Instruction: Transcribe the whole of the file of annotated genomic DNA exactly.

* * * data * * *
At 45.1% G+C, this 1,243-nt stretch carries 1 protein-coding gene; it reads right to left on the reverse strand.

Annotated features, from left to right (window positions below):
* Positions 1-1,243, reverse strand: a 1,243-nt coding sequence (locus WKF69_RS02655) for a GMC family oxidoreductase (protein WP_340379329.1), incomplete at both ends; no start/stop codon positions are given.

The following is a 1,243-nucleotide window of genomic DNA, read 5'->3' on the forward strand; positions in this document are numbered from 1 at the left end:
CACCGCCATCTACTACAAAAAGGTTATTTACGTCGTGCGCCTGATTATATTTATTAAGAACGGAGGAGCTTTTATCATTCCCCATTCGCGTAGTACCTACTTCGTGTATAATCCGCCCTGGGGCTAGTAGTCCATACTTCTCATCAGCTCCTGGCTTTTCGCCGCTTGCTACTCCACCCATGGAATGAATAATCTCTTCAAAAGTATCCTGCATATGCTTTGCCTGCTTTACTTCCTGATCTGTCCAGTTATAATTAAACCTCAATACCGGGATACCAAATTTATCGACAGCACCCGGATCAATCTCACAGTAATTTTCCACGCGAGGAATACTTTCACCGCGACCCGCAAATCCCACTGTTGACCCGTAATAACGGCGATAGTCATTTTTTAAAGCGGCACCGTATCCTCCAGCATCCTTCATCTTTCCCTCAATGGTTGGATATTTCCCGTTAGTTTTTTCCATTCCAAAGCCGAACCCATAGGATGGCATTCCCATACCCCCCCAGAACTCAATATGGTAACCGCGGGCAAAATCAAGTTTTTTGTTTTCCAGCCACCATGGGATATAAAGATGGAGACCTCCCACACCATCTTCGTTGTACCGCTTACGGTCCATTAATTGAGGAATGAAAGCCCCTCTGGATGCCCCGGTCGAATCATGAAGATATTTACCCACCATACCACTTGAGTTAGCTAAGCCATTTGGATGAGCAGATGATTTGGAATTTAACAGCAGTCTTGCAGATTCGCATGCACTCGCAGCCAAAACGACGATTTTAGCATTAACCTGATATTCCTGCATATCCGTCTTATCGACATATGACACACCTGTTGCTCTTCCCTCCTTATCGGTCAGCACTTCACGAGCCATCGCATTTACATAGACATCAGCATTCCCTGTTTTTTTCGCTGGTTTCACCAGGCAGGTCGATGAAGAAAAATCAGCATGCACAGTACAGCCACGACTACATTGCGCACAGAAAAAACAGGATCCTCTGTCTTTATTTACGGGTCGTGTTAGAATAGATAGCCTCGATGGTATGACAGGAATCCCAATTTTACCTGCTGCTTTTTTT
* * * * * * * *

At 45.1% G+C, this 1,243-nt stretch carries 1 protein-coding gene; it reads right to left on the reverse strand.

Annotated features, from left to right (window positions below):
* Positions 1-1,243, reverse strand: a 1,243-nt coding sequence (locus WKF69_RS02655) for a GMC family oxidoreductase (protein WP_340379329.1), incomplete at both ends; no start/stop codon positions are given.

The following is a 1,243-nucleotide window of genomic DNA, read 5'->3' on the forward strand; positions in this document are numbered from 1 at the left end:
CACCGCCATCTACTACAAAAAGGTTATTTACGTCGTGCGCCTGATTATATTTATTAAGAACGGAGGAGCTTTTATCATTCCCCATTCGCGTAGTACCTACTTCGTGTATAATCCGCCCTGGGGCTAGTAGTCCATACTTCTCATCAGCTCCTGGCTTTTCGCCGCTTGCTACTCCACCCATGGAATGAATAATCTCTTCAAAAGTATCCTGCATATGCTTTGCCTGCTTTACTTCCTGATCTGTCCAGTTATAATTAAACCTCAATACCGGGATACCAAATTTATCGACAGCACCCGGATCAATCTCACAGTAATTTTCCACGCGAGGAATACTTTCACCGCGACCCGCAAATCCCACTGTTGACCCGTAATAACGGCGATAGTCATTTTTTAAAGCGGCACCGTATCCTCCAGCATCCTTCATCTTTCCCTCAATGGTTGGATATTTCCCGTTAGTTTTTTCCATTCCAAAGCCGAACCCATAGGATGGCATTCCCATACCCCCCCAGAACTCAATATGGTAACCGCGGGCAAAATCAAGTTTTTTGTTTTCCAGCCACCATGGGATATAAAGATGGAGACCTCCCACACCATCTTCGTTGTACCGCTTACGGTCCATTAATTGAGGAATGAAAGCCCCTCTGGATGCCCCGGTCGAATCATGAAGATATTTACCCACCATACCACTTGAGTTAGCTAAGCCATTTGGATGAGCAGATGATTTGGAATTTAACAGCAGTCTTGCAGATTCGCATGCACTCGCAGCCAAAACGACGATTTTAGCATTAACCTGATATTCCTGCATATCCGTCTTATCGACATATGACACACCTGTTGCTCTTCCCTCCTTATCGGTCAGCACTTCACGAGCCATCGCATTTACATAGACATCAGCATTCCCTGTTTTTTTCGCTGGTTTCACCAGGCAGGTCGATGAAGAAAAATCAGCATGCACAGTACAGCCACGACTACATTGCGCACAGAAAAAACAGGATCCTCTGTCTTTATTTACGGGTCGTGTTAGAATAGATAGCCTCGATGGTATGACAGGAATCCCAATTTTACCTGCTGCTTTTTTT